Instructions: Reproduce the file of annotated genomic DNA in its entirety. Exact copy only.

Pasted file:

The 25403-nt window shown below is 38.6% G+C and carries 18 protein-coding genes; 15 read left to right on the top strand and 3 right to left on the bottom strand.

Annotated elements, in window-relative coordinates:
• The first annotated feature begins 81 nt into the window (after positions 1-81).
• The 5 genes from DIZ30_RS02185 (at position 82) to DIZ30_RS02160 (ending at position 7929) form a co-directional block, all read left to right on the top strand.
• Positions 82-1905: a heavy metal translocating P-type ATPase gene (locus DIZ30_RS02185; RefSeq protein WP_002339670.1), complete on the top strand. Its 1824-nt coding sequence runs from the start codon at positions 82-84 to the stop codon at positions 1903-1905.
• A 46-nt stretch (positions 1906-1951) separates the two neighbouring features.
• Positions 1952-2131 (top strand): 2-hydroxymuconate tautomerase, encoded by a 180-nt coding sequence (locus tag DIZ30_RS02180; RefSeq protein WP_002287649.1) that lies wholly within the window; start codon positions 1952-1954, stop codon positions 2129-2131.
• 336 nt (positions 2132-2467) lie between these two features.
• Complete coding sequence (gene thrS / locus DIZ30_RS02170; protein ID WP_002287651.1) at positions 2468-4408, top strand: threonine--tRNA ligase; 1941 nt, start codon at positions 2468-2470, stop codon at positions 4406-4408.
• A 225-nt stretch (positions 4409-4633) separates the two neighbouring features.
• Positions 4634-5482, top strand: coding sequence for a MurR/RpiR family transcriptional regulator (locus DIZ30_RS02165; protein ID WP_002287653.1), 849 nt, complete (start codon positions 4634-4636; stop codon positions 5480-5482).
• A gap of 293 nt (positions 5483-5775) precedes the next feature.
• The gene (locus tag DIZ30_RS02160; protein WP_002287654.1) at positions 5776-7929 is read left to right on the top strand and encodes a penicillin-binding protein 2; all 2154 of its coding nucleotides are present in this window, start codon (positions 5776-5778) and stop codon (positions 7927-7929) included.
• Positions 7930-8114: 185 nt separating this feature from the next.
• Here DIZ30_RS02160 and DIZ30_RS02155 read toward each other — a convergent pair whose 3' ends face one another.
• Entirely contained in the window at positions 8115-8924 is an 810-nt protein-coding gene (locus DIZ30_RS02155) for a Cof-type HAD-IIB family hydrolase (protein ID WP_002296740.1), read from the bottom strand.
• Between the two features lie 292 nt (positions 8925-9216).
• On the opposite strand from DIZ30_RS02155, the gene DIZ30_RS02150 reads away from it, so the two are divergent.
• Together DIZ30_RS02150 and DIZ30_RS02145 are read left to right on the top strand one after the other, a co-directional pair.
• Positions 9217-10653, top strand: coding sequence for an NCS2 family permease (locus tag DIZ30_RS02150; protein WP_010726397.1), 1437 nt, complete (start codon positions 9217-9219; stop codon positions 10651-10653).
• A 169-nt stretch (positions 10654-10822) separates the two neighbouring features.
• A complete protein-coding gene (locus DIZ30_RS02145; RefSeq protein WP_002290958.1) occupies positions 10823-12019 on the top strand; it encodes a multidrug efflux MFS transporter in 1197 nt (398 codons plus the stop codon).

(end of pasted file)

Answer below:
The 25403-nt window shown below is 38.6% G+C and carries 18 protein-coding genes; 15 read left to right on the top strand and 3 right to left on the bottom strand.

Annotated elements, in window-relative coordinates:
• The first annotated feature begins 81 nt into the window (after positions 1-81).
• The 5 genes from DIZ30_RS02185 (at position 82) to DIZ30_RS02160 (ending at position 7929) form a co-directional block, all read left to right on the top strand.
• Positions 82-1905: a heavy metal translocating P-type ATPase gene (locus DIZ30_RS02185; RefSeq protein WP_002339670.1), complete on the top strand. Its 1824-nt coding sequence runs from the start codon at positions 82-84 to the stop codon at positions 1903-1905.
• A 46-nt stretch (positions 1906-1951) separates the two neighbouring features.
• Positions 1952-2131 (top strand): 2-hydroxymuconate tautomerase, encoded by a 180-nt coding sequence (locus tag DIZ30_RS02180; RefSeq protein WP_002287649.1) that lies wholly within the window; start codon positions 1952-1954, stop codon positions 2129-2131.
• 336 nt (positions 2132-2467) lie between these two features.
• Complete coding sequence (gene thrS / locus DIZ30_RS02170; protein ID WP_002287651.1) at positions 2468-4408, top strand: threonine--tRNA ligase; 1941 nt, start codon at positions 2468-2470, stop codon at positions 4406-4408.
• A 225-nt stretch (positions 4409-4633) separates the two neighbouring features.
• Positions 4634-5482, top strand: coding sequence for a MurR/RpiR family transcriptional regulator (locus DIZ30_RS02165; protein ID WP_002287653.1), 849 nt, complete (start codon positions 4634-4636; stop codon positions 5480-5482).
• A gap of 293 nt (positions 5483-5775) precedes the next feature.
• The gene (locus tag DIZ30_RS02160; protein WP_002287654.1) at positions 5776-7929 is read left to right on the top strand and encodes a penicillin-binding protein 2; all 2154 of its coding nucleotides are present in this window, start codon (positions 5776-5778) and stop codon (positions 7927-7929) included.
• Positions 7930-8114: 185 nt separating this feature from the next.
• Here DIZ30_RS02160 and DIZ30_RS02155 read toward each other — a convergent pair whose 3' ends face one another.
• Entirely contained in the window at positions 8115-8924 is an 810-nt protein-coding gene (locus DIZ30_RS02155) for a Cof-type HAD-IIB family hydrolase (protein ID WP_002296740.1), read from the bottom strand.
• Between the two features lie 292 nt (positions 8925-9216).
• On the opposite strand from DIZ30_RS02155, the gene DIZ30_RS02150 reads away from it, so the two are divergent.
• Together DIZ30_RS02150 and DIZ30_RS02145 are read left to right on the top strand one after the other, a co-directional pair.
• Positions 9217-10653, top strand: coding sequence for an NCS2 family permease (locus tag DIZ30_RS02150; protein WP_010726397.1), 1437 nt, complete (start codon positions 9217-9219; stop codon positions 10651-10653).
• A 169-nt stretch (positions 10654-10822) separates the two neighbouring features.
• A complete protein-coding gene (locus DIZ30_RS02145; RefSeq protein WP_002290958.1) occupies positions 10823-12019 on the top strand; it encodes a multidrug efflux MFS transporter in 1197 nt (398 codons plus the stop codon).